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On Black Friday, consumerism, and privilege


I've never been one of those people who shops on Black Friday. No sale has ever seemed worth it for me to deal with the huge crowds, lines, rude behavior, etc. And I've never wanted to support a system that makes retail workers get up before dawn on the day after a holiday and work a ridiculously long and hard day. And this year, many retailers are kind of throwing Black Friday out the window, starting their sales on Thursday, Thanksgiving Day, or earlier. Which means, of course, that retail workers no longer get that relaxing day off before having to deal with the throngs of shoppers, and no longer get to celebrate Thanksgiving or just a day off with their loved ones. That sucks.

I understand the condemnation of the rampaging crowds of consumers. I understand the distaste that many have that a holiday that is supposed to be about being thankful for what we've got has turned into a holiday about getting more, more, more. After all, it's the people who go out and shop on Black Friday/Thursday that make it worthwhile for the stores to be open. If everyone just refused to shop, retailers would quickly realize that it's not worth it to be open.

But I also have to recognize that I am privileged enough not to have to go to these sales to get the things I need/want. There are families that simply can't afford things like computers and cell phones (which are pretty much necessities of modern living and working) any other time of year. Families that just want to get their kids that one awesome toy they want this year, and can only afford the Black Friday/Thursday sale prices. Who the hell am I to condemn them for that?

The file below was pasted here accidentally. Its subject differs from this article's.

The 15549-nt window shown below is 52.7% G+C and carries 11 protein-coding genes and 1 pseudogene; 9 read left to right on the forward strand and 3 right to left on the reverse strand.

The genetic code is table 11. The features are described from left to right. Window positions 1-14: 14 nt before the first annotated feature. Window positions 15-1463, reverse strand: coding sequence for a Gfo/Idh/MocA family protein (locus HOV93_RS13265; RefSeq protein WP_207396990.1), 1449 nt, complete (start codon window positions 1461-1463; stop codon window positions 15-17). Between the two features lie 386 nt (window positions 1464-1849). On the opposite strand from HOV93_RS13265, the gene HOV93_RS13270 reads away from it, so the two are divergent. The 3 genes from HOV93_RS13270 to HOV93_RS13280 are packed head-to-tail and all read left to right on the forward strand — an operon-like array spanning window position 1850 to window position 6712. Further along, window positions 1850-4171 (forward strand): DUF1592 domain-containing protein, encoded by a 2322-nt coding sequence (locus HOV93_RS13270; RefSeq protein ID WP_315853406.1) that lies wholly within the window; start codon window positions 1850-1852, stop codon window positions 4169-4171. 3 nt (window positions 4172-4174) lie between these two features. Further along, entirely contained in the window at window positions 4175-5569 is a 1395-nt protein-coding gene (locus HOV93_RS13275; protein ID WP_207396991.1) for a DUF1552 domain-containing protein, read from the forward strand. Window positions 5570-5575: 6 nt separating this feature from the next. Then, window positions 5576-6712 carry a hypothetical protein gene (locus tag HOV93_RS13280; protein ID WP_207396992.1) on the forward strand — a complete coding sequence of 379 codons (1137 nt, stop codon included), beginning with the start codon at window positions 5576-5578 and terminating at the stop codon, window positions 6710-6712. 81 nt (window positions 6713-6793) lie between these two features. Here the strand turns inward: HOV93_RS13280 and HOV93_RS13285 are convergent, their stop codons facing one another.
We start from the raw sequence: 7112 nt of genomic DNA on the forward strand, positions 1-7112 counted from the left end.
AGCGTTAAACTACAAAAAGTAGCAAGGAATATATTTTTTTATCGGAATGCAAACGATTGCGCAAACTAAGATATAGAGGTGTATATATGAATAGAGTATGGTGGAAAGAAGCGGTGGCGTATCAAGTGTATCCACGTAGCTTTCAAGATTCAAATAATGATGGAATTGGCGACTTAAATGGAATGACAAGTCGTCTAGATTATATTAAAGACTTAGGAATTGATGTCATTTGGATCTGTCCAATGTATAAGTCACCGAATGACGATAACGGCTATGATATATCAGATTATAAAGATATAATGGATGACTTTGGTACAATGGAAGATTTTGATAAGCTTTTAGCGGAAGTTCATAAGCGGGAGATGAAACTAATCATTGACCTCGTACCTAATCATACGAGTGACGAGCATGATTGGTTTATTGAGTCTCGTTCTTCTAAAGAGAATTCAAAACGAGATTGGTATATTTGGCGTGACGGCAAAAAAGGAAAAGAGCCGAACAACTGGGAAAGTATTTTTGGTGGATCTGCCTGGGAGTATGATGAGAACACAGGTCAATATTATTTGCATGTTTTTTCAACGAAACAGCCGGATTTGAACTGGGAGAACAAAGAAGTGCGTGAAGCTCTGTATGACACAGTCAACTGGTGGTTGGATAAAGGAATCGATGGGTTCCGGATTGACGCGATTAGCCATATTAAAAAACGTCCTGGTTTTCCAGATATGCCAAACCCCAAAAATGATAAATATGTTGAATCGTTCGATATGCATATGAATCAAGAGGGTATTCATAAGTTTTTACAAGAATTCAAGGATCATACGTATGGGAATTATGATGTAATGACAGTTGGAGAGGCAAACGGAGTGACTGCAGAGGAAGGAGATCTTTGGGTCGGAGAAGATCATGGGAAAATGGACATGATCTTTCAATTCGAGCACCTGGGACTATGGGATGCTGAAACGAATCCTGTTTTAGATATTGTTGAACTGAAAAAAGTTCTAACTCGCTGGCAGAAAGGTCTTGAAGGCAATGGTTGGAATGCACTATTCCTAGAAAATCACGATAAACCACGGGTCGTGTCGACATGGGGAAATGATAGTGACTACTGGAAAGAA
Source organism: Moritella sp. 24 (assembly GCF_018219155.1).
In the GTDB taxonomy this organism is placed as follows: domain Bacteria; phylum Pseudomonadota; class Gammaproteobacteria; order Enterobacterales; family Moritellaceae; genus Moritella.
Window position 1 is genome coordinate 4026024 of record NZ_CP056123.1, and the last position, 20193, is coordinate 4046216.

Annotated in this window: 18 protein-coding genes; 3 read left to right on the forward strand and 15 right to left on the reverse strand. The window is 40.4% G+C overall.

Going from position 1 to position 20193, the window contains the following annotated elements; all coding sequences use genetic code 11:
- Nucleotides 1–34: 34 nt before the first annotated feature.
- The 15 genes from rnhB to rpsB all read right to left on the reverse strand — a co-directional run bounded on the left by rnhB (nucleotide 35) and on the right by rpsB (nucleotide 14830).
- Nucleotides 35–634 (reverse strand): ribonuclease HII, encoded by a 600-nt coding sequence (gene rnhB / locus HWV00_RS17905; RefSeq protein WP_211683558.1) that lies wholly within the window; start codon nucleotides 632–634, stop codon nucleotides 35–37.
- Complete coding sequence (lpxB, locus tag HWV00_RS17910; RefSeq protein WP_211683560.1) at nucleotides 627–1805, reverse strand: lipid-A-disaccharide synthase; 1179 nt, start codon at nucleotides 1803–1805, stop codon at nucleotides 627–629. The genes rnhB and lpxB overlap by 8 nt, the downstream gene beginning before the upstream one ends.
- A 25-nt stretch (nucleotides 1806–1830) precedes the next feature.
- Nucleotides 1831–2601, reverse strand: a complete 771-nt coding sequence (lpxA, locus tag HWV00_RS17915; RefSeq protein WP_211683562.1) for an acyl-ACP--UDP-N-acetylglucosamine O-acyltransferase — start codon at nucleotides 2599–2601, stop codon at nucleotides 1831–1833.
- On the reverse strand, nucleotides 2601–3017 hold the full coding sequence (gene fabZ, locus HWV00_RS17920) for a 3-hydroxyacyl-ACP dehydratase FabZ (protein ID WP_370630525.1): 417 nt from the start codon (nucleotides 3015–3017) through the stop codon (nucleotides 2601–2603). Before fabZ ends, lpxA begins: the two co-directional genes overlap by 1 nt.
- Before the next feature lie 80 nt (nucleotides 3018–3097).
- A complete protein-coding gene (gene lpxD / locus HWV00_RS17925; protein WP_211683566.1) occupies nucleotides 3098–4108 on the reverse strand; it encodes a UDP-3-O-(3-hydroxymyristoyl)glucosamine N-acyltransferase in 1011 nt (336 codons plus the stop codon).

There's a lot to think about when it comes to Black Friday/Thursday. The fact that workers are taken advantage of in the pursuit of more profits for the stores. The fact that for many Americans, getting a deal on some gadget is more important than a holiday that's supposed to be about gratefulness. But let's not lose sight of the fact that for some, this is the only time they can get some of the things that the rest of us take for granted. Maybe that's part of the real problem, and we should look at solutions that might help people to not have to scramble for deals on a holiday. And in the meantime, maybe everyone who's out shopping on Black Friday/Thursday can make an effort to be kind to those working, and everyone else.

Comments

( 2 comments — Leave a comment )
antiquehighheel
Nov. 28th, 2013 06:38 am (UTC)
Although I respect where you're coming from with this thought, I have to argue that the sales on Black Friday aren't the be-all, end-all. Honestly, it's not even all that much taken off. Although companies do a big push and make it seem like Black Thursday/Friday is the only day you can get a great deal, the same sales take place throughout December. The closer to Xmas you get, the better deals there are to be had because retailers become desperate to unload their merchandise. Black Friday is pretty much just a scam so companies can guarantee one day of huge profits for themselves. It's pure greed.
artemiswinter
Nov. 28th, 2013 07:54 pm (UTC)

That does seem to be true nowadays that the deals aren't even very good.

( 2 comments — Leave a comment )

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